Gray, Robert (1762-1834) (DNB00)

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GRAY, ROBERT (1762–1834), bishop of Bristol, born 11 March 1762, was the son of Robert Gray, a London silversmith. Having entered St. Mary Hall, Oxford, he graduated B.A. 1784, M.A. 1787, B.D. 1799, and D.D. 1802. His first literary undertaking was his ‘Key to the Old Testament and Apocrypha; or, an Account of their several Books, their Contents and Authors, and of the Times in which they were respectively written;’ a work compiled on the plan of Bishop Percy's ‘Key to the New Testament,’ first published in 1790, and repeatedly reprinted. Soon after he was presented to the vicarage of Faringdon, Berkshire. In 1793 he published 'Discourses on various subjects, illustrative of the Evidence, Influence, and Doctrines of Christianity;' and in 1794, 'Letters during the course of a Tour through Germany, Switzerland, and Italy, in 1791 and 1792.' In 1796 he was appointed Bampton lecturer, and his discourses were published the same year, under the title of 'Sermons on the Principles upon which the Reformation of the Church of England was established.' Through the favour of Shute Barrington [q. v.], bishop of Durham, he was promoted, in 1800, to the rectory of Crayke, Yorkshire, when he resigned Faringdon; in 1804 he was collated by Barrington to the seventh stall in Durham Cathedral, and again, in 1805, to the rectory of Bishopswearmouth, when he resigned Crayke. He held this living (in which he had succeeded Paley) until his elevation, in 1827, to the bishopric of Bristol.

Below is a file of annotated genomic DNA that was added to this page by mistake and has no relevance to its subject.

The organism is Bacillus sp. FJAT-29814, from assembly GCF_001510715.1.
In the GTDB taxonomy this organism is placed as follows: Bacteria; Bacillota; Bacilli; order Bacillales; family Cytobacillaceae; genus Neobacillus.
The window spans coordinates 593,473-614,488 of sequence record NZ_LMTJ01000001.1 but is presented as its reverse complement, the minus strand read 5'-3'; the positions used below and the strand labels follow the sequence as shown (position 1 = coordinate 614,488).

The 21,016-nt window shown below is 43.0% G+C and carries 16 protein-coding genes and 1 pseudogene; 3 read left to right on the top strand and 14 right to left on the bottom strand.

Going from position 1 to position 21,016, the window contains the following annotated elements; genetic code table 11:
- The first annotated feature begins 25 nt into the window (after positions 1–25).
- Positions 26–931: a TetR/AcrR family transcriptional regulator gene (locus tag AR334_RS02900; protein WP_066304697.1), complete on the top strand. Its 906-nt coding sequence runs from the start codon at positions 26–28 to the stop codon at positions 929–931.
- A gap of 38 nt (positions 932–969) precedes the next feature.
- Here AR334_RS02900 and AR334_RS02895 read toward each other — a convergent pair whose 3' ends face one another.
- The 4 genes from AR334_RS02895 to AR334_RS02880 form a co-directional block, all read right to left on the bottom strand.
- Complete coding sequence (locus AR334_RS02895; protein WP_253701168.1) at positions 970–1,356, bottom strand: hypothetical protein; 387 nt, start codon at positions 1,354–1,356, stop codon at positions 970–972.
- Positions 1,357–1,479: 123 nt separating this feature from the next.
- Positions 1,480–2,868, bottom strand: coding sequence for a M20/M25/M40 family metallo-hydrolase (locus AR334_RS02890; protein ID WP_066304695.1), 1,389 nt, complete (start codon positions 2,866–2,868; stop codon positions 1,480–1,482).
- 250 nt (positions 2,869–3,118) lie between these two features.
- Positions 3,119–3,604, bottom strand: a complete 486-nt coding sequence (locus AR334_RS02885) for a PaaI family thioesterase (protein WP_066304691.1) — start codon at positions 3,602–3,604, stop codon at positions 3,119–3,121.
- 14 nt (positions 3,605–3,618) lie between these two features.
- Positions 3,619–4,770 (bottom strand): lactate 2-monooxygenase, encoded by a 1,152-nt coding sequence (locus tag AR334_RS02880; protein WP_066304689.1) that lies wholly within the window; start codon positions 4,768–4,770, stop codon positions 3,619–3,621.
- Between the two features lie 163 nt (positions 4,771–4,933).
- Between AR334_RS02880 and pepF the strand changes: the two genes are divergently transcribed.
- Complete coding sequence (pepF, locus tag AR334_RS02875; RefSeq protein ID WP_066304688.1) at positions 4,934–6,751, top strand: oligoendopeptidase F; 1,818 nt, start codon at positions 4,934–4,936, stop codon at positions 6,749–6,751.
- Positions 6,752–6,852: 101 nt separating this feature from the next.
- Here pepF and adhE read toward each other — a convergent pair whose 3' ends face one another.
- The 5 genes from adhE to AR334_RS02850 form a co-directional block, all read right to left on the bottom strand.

He was an efficient and liberal bishop, and distinguished himself by firmness in the Bristol riots of 1831. When one of the minor canons suggested a postponement of divine service, as the rioters were masters of the city, Gray replied that it was his duty to be at his post. The service was held as usual, and he was himself the preacher. Before the close of the evening his palace was burned to the ground, and the loss which he sustained (besides that of his papers) was estimated at 10,000l. (Southey, Life and Correspondence, vi. 167). His wife was Elizabeth, sister of Alderman Camplin of Bristol, by whom he had a numerous family. One son, Robert [q. v.], became bishop of Cape Town and metropolitan of Africa. He died at Rodney House, Clifton, 28 Sept. 1834, and was buried in the graveyard attached to Bristol Cathedral. A half-length portrait of him, in his episcopal robes, painted by Wright and engraved by Jenkins, was published in 1833. A marble monument by Edward H. Bayly, R.A., was erected in the cathedral by the clergy and laity of Bristol. It has a good medallion likeness. And a large memorial window, with an inscription, was erected by his family in the chancel of Almondsbury Church, near Bristol.

Besides the above works, Gray published some separate sermons, and the following:

  1. 'Religious Union,' a sketch of a plan for uniting Roman catholics and presbyterians with the established church, 1800.
  2. 'A Dialogue between a Churchman and a Methodist,' 1802, 5th edit. 1810.
  3. 'Theory of Dreams,' 2 vols., 1808, anonymous.
  4. Discourse at Bishopswearmouth, 1812, upon the assassination of Perceval.
  5. 'The Connection between the Sacred Writings and the Literature of the Jewish and Heathen Authors, particularly that of the Classical Ages,' &c., 2 vols., 1816; 2nd edition 1819.

[Gent. Mag. 1834, new. ser. ii. 645; Annual Register, 1834, Ixxvi. Chron. 242; Brit. Mag. 1834, vi. 583; Cat. of Oxford Graduates, p. 270; Gloucestershire Notes and Queries, iv. 4; Pryce's Hist. of Bristol, pp. 91, 112, 114, 566; Lowndes's Bibl. Man., Bonn's ed., ii. 930; Life of Robert Gray, Bishop of Cape Town, i. 4, 30, 33.]

B. H. B.